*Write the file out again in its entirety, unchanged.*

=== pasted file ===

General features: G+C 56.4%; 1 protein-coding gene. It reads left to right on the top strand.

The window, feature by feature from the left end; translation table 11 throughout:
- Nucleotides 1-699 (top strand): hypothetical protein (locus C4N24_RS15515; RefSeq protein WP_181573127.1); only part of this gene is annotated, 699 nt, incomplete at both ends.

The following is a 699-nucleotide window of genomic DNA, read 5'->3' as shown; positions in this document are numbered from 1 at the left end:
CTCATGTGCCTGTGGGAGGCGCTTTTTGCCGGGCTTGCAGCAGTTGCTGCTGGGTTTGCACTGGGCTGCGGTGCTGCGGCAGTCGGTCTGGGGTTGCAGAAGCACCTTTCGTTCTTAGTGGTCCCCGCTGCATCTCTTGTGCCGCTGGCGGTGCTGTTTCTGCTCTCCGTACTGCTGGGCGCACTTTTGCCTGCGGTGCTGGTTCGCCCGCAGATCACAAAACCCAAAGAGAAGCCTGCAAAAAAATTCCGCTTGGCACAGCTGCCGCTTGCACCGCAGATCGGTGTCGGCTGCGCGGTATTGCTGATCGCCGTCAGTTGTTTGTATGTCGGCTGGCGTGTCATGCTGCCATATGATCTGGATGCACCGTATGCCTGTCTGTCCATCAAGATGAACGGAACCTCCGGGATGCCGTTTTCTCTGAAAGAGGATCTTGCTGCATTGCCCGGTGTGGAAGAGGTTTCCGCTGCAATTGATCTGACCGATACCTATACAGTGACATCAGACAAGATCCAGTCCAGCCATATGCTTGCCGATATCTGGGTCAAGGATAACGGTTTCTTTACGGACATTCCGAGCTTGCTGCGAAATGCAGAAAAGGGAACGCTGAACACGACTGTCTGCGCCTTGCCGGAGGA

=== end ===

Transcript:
General features: G+C 56.4%; 1 protein-coding gene. It reads left to right on the top strand.

The window, feature by feature from the left end; translation table 11 throughout:
- Nucleotides 1-699 (top strand): hypothetical protein (locus C4N24_RS15515; RefSeq protein WP_181573127.1); only part of this gene is annotated, 699 nt, incomplete at both ends.

The following is a 699-nucleotide window of genomic DNA, read 5'->3' as shown; positions in this document are numbered from 1 at the left end:
CTCATGTGCCTGTGGGAGGCGCTTTTTGCCGGGCTTGCAGCAGTTGCTGCTGGGTTTGCACTGGGCTGCGGTGCTGCGGCAGTCGGTCTGGGGTTGCAGAAGCACCTTTCGTTCTTAGTGGTCCCCGCTGCATCTCTTGTGCCGCTGGCGGTGCTGTTTCTGCTCTCCGTACTGCTGGGCGCACTTTTGCCTGCGGTGCTGGTTCGCCCGCAGATCACAAAACCCAAAGAGAAGCCTGCAAAAAAATTCCGCTTGGCACAGCTGCCGCTTGCACCGCAGATCGGTGTCGGCTGCGCGGTATTGCTGATCGCCGTCAGTTGTTTGTATGTCGGCTGGCGTGTCATGCTGCCATATGATCTGGATGCACCGTATGCCTGTCTGTCCATCAAGATGAACGGAACCTCCGGGATGCCGTTTTCTCTGAAAGAGGATCTTGCTGCATTGCCCGGTGTGGAAGAGGTTTCCGCTGCAATTGATCTGACCGATACCTATACAGTGACATCAGACAAGATCCAGTCCAGCCATATGCTTGCCGATATCTGGGTCAAGGATAACGGTTTCTTTACGGACATTCCGAGCTTGCTGCGAAATGCAGAAAAGGGAACGCTGAACACGACTGTCTGCGCCTTGCCGGAGGA